to the Vatican museum. Slgnor Car
elli declares there Is no other such
stone in the world.
There Is more Catarrh In this section of
the country than all other diseases put
together, and until the last few years wns
supposed to be Incurable. For a great many
years doctors pronounced It a local dis
ease and proscribed loral remedies, and
by constantly fulling to cure with local
treatment, pronounced It Incurable. (Sci
ence has proven catarrh to be a consti
tutional disease and therefore requlrts
constitutional treatment. Hall's Catarrh
Cure, manufactured by F. J. Cheney &
Co.. Toledo. Ohio, Is the only constitu
tional cure on the market. It Is taken In
ternally In doses from 10 drops to a tea
spoonful. It acts directly on the blood
and mucous surfaces of the system. They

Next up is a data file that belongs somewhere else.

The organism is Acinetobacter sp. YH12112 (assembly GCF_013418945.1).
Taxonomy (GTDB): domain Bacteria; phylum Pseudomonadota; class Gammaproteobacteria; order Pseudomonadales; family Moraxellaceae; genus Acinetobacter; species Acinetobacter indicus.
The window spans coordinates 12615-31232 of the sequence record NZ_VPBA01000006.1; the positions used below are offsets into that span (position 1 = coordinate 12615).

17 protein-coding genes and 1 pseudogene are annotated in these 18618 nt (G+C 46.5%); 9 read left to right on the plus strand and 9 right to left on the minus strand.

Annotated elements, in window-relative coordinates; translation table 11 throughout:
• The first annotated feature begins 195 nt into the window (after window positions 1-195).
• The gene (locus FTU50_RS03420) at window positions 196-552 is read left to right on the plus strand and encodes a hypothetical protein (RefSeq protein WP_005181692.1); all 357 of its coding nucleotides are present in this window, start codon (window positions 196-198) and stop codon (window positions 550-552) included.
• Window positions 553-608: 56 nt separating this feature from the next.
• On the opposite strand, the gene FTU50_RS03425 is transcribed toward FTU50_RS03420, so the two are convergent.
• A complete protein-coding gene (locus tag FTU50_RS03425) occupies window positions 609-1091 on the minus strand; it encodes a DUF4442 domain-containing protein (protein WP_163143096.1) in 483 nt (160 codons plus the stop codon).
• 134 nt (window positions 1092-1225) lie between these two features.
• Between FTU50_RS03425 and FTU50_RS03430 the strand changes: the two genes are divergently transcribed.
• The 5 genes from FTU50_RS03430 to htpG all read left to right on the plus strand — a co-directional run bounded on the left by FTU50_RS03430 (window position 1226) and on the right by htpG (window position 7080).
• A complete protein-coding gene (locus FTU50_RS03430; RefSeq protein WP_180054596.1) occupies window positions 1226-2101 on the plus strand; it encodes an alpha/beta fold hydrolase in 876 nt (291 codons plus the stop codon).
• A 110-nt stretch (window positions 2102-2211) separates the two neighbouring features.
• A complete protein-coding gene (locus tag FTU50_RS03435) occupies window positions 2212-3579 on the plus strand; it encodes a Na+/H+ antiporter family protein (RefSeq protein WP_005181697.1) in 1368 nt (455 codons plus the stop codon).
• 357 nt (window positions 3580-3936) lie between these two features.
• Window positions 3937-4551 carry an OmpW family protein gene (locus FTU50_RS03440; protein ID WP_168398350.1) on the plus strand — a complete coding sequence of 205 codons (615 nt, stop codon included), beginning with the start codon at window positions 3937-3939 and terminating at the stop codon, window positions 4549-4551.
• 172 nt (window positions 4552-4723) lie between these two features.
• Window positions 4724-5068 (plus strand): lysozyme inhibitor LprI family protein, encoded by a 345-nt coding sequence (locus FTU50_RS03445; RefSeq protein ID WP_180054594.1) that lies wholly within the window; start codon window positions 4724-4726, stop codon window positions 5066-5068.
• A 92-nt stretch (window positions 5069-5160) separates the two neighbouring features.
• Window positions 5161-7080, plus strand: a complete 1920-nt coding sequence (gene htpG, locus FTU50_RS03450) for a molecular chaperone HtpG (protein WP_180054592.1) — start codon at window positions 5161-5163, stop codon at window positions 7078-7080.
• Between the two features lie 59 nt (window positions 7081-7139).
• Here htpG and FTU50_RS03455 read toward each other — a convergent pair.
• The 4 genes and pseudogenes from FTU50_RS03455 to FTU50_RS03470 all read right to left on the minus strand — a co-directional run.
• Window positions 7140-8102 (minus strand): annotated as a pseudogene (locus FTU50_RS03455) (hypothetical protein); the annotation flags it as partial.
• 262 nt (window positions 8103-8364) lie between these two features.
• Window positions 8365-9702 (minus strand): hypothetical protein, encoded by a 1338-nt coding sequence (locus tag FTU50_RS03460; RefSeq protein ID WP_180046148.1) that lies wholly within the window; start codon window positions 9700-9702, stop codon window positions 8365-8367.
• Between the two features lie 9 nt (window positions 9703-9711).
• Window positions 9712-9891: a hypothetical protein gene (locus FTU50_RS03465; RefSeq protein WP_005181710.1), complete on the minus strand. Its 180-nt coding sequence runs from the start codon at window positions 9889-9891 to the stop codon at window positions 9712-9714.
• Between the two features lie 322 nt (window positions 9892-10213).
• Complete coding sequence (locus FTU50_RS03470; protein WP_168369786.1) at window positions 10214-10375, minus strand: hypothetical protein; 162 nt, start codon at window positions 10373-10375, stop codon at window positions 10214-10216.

offer one hundred dollars for any enso
It falls to cure. Send for circulars and
Address, F. J. CIIENF.Y & Co.,
Sold by Druggists 75c.
A Cheaper Fuel.
Over In Germany what is called bri
quettes are made from a cheap soft
coal, peat and the dust and waste of
coal mines. They are the principal fuel
for domestic use In the cities, and are
also used for firing locomotives and en
gines for manufacturing purposes. The
output of this fuel or 1901 v.-as over a
million and a half tons, and the pres
ent price at which it is sold ia a little
above $3. Seven or eight years ago it
was sold at about $2.35. The Increase
In price is the result of a briquette
"trtu-t." Trusts are not organized for
tho health of stockholders In Germany
any more than they are in this coun
try. People who are In favor of mu
nicipal ownership are given something
to think about in connection with the
manufacture of briquettes. We have
the material In abundance and need the
fuel. The process of manufacture can
easily be learned, and then why not
every municipality have its fuel-making
business, and so become Independ
ent of coal strikes and coal trusts?
Mother will And ..Irs. Wlnalow'a Boom
ing Syrup the best remedy to use for their
children during thj teething1 period.